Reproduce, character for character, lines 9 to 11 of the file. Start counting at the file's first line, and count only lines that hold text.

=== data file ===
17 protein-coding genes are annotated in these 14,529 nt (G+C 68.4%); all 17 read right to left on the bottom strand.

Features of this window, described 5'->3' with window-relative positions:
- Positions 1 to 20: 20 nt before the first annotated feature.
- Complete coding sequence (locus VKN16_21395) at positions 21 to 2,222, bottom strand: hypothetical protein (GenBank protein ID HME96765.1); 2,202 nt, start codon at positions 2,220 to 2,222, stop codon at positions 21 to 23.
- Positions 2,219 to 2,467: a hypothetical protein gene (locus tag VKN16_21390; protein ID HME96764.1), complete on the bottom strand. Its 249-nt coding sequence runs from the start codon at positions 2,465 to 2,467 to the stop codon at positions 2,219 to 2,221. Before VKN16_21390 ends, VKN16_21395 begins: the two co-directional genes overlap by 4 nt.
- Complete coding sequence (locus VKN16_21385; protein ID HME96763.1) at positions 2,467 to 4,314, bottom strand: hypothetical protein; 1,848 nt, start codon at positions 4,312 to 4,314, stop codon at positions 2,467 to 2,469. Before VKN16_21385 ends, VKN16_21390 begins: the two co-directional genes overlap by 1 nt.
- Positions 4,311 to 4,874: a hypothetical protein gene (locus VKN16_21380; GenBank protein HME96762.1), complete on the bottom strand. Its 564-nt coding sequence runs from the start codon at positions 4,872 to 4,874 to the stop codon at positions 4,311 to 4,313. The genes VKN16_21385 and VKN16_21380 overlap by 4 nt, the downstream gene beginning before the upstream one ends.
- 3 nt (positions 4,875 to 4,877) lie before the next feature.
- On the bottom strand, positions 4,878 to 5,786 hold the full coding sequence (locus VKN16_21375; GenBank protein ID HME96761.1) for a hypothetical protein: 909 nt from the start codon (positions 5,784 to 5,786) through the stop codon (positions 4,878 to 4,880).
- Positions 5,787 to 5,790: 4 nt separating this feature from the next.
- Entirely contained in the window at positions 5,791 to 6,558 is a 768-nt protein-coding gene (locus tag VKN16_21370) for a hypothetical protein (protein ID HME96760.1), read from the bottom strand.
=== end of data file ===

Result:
- On the bottom strand, positions 4,878 to 5,786 hold the full coding sequence (locus VKN16_21375; GenBank protein ID HME96761.1) for a hypothetical protein: 909 nt from the start codon (positions 5,784 to 5,786) through the stop codon (positions 4,878 to 4,880).
- Positions 5,787 to 5,790: 4 nt separating this feature from the next.
- Entirely contained in the window at positions 5,791 to 6,558 is a 768-nt protein-coding gene (locus tag VKN16_21370) for a hypothetical protein (protein ID HME96760.1), read from the bottom strand.